Music superstars from all around the country (and beyond) descended upon Philadelphia to light up the Budweiser Made In America festival on Labor Day weekend. But a few notable Philly artists gave the celebration a touch of hometown pride.
On the Saturday, the first day of the festival, Philadelphia native Meek Mill left an impression during Rick Ross’ Maybach Music set. But on day two (Sept. 2), the ladies of Philly– Jill Scott, Santigold and Eve–raised their voices in celebration (Janelle Monae, also with ties to Philadelphia, performed on day one).
“You know this is my hometown,” Santigold said during her set. “You know this is a really special event.”
Santigold showed out with a lively, if quirky, set that included a dance routine with two people in a horse costume. She lit up the stage with a lime green dress (her band wore knee-hi neon socks). At one point in the show, she invited audience members to come up on stage to strut their stuff.
“You with the green hat, and the dreads, and with the pink hair,” she began to call out the audience, ensuring a colorful experience. A throng of misfit dancers pranced around the stage, including the guy with the striped green hat, who danced along to “Creator,” a single from her 2007 album Santogold. The stunt lifted the energy level of the show that was already bursting with color.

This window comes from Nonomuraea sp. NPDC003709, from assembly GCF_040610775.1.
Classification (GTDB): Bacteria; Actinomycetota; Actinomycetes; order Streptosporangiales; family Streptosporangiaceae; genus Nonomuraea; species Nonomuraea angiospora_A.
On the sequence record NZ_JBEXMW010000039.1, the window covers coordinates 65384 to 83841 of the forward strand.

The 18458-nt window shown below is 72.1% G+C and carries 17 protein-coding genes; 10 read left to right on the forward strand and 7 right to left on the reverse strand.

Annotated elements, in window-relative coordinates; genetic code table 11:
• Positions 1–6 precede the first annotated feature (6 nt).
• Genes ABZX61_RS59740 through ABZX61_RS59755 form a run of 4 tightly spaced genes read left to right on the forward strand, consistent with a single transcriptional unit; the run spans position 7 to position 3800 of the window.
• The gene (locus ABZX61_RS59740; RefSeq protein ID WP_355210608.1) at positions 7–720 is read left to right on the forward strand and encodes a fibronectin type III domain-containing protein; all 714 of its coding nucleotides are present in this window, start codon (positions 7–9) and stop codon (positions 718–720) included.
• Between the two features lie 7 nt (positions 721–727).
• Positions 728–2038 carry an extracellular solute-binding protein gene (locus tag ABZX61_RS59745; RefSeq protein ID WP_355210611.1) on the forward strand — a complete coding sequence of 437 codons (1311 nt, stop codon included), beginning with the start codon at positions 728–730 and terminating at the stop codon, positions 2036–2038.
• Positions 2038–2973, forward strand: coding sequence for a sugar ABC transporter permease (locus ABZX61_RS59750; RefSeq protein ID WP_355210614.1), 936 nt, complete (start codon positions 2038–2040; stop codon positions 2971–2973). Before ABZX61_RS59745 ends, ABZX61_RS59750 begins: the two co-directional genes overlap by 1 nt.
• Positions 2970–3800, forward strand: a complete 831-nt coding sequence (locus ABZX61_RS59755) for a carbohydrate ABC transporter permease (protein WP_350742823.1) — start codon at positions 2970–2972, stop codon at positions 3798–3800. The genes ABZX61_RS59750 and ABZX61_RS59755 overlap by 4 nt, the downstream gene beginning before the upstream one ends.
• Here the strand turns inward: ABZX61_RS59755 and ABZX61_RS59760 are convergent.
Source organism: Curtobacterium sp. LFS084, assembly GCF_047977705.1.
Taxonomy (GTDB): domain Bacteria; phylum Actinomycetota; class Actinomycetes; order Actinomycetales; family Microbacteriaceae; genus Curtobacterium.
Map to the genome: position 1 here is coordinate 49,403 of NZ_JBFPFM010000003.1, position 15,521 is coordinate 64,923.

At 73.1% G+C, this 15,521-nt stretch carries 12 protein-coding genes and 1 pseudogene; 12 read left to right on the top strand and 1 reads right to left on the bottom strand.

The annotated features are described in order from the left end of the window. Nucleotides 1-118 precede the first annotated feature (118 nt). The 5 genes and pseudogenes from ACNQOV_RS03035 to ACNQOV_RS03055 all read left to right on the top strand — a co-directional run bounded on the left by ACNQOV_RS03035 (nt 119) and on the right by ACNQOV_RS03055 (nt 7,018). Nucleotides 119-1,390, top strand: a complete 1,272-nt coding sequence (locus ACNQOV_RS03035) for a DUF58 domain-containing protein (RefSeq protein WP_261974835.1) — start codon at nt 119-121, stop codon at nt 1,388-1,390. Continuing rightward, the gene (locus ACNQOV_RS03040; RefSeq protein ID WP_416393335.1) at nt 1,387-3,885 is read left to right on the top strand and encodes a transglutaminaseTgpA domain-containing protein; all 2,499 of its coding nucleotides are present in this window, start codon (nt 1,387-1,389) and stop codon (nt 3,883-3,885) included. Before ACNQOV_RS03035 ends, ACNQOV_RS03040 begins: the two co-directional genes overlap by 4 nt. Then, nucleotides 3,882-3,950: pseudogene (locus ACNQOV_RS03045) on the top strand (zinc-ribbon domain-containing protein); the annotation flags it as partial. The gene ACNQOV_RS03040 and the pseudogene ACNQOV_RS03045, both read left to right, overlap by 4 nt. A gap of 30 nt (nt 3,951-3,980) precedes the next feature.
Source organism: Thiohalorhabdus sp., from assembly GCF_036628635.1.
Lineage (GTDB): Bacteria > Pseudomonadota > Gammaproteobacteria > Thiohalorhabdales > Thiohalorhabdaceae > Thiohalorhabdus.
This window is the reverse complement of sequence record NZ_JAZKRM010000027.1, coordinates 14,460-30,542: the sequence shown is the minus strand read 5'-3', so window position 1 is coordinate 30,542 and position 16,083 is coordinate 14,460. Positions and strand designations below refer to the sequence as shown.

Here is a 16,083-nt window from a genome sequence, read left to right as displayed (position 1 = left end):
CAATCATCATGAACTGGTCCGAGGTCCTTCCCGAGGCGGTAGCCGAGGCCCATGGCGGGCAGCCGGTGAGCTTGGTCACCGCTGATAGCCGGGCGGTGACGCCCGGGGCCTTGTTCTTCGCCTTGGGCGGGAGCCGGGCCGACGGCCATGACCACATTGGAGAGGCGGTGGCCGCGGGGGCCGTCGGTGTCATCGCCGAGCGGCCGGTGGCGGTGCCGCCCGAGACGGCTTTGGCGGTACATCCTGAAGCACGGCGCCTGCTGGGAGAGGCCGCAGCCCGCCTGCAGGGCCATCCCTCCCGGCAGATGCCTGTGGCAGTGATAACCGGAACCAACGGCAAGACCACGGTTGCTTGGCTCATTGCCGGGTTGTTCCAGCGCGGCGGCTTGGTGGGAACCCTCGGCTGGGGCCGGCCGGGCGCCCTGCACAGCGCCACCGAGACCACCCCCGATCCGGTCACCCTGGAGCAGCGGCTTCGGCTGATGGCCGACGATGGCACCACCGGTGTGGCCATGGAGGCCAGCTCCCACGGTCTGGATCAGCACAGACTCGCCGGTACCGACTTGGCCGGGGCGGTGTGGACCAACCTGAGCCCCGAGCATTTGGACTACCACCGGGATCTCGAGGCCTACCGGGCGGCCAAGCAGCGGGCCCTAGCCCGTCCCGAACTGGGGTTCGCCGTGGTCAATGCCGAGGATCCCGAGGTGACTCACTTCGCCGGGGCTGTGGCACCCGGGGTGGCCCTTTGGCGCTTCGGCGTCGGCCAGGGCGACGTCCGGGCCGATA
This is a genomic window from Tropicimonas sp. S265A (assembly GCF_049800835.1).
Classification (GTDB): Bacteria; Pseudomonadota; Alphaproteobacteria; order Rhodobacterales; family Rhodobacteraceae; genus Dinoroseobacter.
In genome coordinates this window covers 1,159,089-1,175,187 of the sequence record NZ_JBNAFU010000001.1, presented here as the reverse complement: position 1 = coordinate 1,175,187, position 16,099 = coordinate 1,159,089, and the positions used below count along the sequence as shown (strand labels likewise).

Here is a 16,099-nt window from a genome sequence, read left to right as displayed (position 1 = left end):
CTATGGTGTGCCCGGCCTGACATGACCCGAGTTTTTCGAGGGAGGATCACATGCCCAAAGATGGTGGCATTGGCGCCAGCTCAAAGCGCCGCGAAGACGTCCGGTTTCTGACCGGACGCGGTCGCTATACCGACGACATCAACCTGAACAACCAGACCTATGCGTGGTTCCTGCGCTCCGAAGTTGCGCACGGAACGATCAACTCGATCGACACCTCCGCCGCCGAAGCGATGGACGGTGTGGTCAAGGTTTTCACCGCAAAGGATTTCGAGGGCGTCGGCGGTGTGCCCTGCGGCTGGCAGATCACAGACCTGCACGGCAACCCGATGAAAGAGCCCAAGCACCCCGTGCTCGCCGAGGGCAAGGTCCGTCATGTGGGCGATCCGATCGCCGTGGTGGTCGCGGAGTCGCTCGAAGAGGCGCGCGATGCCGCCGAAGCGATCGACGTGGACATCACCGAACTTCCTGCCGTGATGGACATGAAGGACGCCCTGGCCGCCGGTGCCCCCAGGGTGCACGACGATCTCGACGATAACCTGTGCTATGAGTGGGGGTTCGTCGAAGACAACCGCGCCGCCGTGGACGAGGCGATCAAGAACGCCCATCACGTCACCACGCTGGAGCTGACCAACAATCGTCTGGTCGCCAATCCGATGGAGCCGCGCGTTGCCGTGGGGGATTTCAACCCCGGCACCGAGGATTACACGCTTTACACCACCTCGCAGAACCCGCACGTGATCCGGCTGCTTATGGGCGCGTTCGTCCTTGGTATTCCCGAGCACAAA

“It was the hat, that’s why she chose me,” the guy with the green hat, Brian Pauling, later told CBS Local. While Brian came to the festival to see Odd Future, he was caught up in the magic of Santigold. “I don’t know her that well, but the energy got me pumped up.”
While Santigold’s set was deliciously eccentric, Jill Scott was elegant and playful. Her live vocal performance was pitch perfect and sharp as any recording. She eased into her hits, stretching “Gettin’ In The Way” from a slow sweet groove to an upbeat party starter.She didn’t invite the audience up on stage, instead she called on Philly rapper Eve for a rousing performance of “Let Me Blow Ya Mind,” from Eve’s 2001 Scorpion album. Jill sang the chorus, which was originally voiced by Gwen Stefani.
It was a moment of Sisterly love in the city known for brotherly love.
“I was made in a back room,” Jill said of her Made In America connection. “I was made in North Philly…I was made in Girls High School, I was made right here on these streets.”
Thanks to a few of her fellow “Made In America” performers, Jill enjoyed the company of others who were also proud to be made in Philadelphia. —Erik Parker, CBS Local